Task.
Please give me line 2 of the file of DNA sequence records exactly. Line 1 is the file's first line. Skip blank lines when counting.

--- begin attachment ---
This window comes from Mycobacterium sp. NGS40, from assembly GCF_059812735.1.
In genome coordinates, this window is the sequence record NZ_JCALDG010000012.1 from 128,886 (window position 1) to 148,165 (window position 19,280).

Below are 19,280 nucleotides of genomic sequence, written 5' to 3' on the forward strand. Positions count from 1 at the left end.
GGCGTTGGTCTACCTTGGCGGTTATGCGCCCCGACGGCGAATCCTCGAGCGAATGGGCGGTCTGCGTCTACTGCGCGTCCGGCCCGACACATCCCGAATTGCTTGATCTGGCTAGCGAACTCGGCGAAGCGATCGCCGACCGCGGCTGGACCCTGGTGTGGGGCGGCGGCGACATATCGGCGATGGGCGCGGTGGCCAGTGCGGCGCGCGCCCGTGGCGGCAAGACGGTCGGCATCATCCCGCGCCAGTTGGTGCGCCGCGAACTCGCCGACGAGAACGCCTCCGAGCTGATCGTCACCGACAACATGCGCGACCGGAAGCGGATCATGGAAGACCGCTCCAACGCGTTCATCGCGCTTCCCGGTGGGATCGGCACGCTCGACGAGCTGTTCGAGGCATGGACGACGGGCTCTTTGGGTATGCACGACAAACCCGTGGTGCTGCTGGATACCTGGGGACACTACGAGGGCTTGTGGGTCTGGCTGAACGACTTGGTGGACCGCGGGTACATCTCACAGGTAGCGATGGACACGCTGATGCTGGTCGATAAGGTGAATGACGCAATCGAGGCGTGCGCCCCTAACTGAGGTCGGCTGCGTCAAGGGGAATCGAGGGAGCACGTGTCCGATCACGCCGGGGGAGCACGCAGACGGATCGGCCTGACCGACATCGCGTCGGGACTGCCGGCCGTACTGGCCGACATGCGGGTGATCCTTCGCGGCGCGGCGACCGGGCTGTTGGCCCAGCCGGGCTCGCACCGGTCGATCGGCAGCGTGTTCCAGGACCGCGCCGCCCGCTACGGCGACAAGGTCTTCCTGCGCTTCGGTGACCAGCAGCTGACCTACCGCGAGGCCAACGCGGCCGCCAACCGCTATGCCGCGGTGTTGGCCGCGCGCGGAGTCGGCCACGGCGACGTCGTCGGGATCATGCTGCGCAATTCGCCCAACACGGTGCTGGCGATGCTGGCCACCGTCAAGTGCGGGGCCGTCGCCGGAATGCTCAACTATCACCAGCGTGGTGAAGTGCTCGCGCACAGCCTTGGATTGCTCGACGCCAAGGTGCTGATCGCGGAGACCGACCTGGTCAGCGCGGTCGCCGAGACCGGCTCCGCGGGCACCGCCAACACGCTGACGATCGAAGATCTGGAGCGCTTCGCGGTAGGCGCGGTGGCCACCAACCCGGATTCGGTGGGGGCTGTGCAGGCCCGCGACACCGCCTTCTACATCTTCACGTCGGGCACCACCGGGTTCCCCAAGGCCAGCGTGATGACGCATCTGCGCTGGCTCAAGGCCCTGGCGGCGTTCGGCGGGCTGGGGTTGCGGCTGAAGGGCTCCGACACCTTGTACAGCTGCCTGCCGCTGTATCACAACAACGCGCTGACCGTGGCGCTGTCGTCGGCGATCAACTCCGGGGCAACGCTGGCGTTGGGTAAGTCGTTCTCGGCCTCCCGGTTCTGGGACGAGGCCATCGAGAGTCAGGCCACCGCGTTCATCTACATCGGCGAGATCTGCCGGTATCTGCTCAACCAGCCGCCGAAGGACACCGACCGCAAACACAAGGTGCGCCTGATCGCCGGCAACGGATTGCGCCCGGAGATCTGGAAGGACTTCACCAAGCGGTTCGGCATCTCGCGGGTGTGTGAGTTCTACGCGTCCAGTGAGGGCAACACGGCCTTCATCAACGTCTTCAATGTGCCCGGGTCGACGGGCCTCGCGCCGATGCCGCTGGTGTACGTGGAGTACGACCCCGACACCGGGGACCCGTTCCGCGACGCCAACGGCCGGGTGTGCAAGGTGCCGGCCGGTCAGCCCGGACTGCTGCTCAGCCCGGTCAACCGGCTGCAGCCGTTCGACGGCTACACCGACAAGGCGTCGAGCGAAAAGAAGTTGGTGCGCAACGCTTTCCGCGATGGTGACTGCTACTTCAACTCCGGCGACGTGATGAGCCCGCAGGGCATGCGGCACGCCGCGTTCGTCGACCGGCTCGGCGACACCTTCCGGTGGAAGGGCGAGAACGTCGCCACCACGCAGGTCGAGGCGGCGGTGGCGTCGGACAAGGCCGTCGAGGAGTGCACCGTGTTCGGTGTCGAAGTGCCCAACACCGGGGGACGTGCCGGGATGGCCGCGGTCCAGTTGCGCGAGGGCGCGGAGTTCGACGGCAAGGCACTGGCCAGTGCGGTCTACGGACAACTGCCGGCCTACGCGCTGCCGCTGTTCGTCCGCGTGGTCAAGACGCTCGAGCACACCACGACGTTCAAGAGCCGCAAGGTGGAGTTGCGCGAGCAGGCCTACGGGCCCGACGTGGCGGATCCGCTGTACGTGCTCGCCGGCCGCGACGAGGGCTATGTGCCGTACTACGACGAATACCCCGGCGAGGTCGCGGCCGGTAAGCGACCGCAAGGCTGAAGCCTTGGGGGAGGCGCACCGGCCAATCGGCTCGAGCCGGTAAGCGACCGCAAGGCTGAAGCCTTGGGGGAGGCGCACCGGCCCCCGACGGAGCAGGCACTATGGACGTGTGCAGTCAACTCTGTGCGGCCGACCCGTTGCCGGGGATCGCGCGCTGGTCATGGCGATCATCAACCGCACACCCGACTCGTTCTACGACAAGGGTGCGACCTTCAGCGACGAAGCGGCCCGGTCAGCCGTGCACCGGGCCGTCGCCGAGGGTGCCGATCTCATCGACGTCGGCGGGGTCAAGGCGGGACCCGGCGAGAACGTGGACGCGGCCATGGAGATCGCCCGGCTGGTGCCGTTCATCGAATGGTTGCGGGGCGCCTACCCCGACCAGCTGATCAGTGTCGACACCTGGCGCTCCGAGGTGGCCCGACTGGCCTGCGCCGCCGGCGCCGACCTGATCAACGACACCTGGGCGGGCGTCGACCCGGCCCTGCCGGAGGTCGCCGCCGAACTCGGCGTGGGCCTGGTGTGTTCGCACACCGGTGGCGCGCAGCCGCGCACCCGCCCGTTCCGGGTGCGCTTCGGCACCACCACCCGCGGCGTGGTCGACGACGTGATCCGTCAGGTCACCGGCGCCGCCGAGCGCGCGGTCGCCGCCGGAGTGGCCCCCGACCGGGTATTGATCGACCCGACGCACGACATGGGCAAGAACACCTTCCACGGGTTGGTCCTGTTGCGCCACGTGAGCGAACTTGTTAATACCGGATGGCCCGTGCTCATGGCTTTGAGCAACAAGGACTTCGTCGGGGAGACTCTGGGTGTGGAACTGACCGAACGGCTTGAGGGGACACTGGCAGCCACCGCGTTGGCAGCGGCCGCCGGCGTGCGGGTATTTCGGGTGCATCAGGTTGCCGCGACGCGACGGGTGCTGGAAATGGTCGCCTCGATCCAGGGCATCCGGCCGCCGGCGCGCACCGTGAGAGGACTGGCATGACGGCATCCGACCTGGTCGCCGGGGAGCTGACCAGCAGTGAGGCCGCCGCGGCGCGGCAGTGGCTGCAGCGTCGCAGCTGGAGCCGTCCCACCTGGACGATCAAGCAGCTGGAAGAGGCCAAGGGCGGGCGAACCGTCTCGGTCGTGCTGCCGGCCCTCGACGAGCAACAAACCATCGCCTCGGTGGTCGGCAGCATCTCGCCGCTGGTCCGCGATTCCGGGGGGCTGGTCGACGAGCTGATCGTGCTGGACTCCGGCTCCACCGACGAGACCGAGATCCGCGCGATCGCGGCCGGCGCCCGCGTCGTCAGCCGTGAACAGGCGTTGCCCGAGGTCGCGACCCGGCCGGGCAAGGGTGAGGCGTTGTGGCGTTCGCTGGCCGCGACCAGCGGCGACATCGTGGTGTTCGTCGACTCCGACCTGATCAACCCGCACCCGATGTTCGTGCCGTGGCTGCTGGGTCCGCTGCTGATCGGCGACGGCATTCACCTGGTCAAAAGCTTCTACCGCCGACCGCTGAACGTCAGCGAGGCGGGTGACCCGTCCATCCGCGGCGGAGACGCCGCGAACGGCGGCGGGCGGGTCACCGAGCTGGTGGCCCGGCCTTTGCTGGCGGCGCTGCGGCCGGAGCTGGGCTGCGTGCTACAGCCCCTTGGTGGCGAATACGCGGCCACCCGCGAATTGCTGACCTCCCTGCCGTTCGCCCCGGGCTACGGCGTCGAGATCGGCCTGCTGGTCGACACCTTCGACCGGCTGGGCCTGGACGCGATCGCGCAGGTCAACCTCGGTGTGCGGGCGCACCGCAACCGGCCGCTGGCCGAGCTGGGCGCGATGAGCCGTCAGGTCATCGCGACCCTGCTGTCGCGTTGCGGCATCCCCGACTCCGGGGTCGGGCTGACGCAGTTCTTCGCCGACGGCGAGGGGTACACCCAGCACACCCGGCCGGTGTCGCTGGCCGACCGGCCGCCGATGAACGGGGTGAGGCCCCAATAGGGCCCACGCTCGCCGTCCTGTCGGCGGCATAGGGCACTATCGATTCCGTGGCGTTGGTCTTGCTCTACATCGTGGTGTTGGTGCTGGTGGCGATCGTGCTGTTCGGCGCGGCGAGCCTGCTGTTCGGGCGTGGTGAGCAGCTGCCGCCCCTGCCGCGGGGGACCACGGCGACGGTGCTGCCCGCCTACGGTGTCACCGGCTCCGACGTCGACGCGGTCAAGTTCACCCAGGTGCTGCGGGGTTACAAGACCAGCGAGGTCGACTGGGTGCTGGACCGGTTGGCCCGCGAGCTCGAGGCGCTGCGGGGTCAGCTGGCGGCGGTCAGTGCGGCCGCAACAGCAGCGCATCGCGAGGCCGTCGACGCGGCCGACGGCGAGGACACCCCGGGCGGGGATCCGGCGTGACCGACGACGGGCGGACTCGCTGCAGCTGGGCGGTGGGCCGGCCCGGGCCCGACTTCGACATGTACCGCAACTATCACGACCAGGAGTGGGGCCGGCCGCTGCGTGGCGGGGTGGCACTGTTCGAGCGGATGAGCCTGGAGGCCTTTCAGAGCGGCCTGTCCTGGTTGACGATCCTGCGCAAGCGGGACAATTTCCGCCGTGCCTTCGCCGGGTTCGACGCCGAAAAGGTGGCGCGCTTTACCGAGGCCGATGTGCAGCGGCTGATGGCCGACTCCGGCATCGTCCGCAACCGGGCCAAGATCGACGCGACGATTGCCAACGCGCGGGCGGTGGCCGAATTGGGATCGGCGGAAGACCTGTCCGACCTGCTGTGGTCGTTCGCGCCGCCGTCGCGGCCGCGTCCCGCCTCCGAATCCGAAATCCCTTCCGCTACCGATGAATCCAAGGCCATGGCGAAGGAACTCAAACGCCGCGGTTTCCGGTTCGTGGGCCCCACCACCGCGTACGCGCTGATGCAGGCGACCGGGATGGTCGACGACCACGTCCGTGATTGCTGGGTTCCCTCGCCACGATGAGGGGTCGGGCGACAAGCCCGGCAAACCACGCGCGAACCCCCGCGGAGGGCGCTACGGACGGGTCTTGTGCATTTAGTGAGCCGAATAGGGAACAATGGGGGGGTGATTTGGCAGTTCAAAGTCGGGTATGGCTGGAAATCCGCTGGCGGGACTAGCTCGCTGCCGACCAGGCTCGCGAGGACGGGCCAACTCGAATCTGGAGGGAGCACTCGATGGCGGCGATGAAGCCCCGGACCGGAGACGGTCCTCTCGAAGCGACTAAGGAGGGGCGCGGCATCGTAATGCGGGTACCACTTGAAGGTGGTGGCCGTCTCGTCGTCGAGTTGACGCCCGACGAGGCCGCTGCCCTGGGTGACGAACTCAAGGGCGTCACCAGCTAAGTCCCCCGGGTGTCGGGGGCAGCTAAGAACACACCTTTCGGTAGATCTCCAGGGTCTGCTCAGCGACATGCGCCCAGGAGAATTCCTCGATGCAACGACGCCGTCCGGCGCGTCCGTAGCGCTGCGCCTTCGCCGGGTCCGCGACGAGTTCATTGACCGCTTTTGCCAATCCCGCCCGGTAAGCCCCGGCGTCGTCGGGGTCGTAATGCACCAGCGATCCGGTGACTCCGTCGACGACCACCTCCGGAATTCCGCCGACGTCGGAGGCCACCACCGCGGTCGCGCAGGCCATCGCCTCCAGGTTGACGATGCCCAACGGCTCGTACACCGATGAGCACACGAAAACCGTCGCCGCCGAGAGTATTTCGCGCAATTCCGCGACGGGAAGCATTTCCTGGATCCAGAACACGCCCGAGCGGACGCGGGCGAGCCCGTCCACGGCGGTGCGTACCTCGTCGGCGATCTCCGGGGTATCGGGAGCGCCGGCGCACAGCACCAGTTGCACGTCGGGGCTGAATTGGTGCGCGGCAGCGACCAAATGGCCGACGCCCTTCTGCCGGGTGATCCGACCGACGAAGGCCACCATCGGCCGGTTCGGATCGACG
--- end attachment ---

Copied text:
In genome coordinates, this window is the sequence record NZ_JCALDG010000012.1 from 128,886 (window position 1) to 148,165 (window position 19,280).